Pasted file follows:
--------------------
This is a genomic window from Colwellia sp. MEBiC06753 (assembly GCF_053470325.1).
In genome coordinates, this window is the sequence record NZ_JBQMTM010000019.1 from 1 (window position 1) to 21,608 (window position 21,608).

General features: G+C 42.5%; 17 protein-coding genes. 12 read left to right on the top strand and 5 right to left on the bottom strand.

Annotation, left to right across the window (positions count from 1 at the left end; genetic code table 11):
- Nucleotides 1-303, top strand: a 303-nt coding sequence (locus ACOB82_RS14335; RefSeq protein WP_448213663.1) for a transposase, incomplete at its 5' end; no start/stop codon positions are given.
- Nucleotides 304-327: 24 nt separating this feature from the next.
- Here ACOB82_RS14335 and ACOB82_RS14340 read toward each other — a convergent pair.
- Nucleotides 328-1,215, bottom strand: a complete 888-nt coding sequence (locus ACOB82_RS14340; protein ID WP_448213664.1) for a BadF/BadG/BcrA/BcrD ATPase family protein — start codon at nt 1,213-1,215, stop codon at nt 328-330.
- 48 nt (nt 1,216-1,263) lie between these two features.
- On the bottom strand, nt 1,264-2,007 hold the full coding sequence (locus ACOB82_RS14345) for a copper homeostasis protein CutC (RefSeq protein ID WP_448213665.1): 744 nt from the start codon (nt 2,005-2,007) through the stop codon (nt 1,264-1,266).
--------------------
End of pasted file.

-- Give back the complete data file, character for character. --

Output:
This is a genomic window from Colwellia sp. MEBiC06753 (assembly GCF_053470325.1).
In genome coordinates, this window is the sequence record NZ_JBQMTM010000019.1 from 1 (window position 1) to 21,608 (window position 21,608).

General features: G+C 42.5%; 17 protein-coding genes. 12 read left to right on the top strand and 5 right to left on the bottom strand.

Annotation, left to right across the window (positions count from 1 at the left end; genetic code table 11):
- Nucleotides 1-303, top strand: a 303-nt coding sequence (locus ACOB82_RS14335; RefSeq protein WP_448213663.1) for a transposase, incomplete at its 5' end; no start/stop codon positions are given.
- Nucleotides 304-327: 24 nt separating this feature from the next.
- Here ACOB82_RS14335 and ACOB82_RS14340 read toward each other — a convergent pair.
- Nucleotides 328-1,215, bottom strand: a complete 888-nt coding sequence (locus ACOB82_RS14340; protein ID WP_448213664.1) for a BadF/BadG/BcrA/BcrD ATPase family protein — start codon at nt 1,213-1,215, stop codon at nt 328-330.
- 48 nt (nt 1,216-1,263) lie between these two features.
- On the bottom strand, nt 1,264-2,007 hold the full coding sequence (locus ACOB82_RS14345) for a copper homeostasis protein CutC (RefSeq protein ID WP_448213665.1): 744 nt from the start codon (nt 2,005-2,007) through the stop codon (nt 1,264-1,266).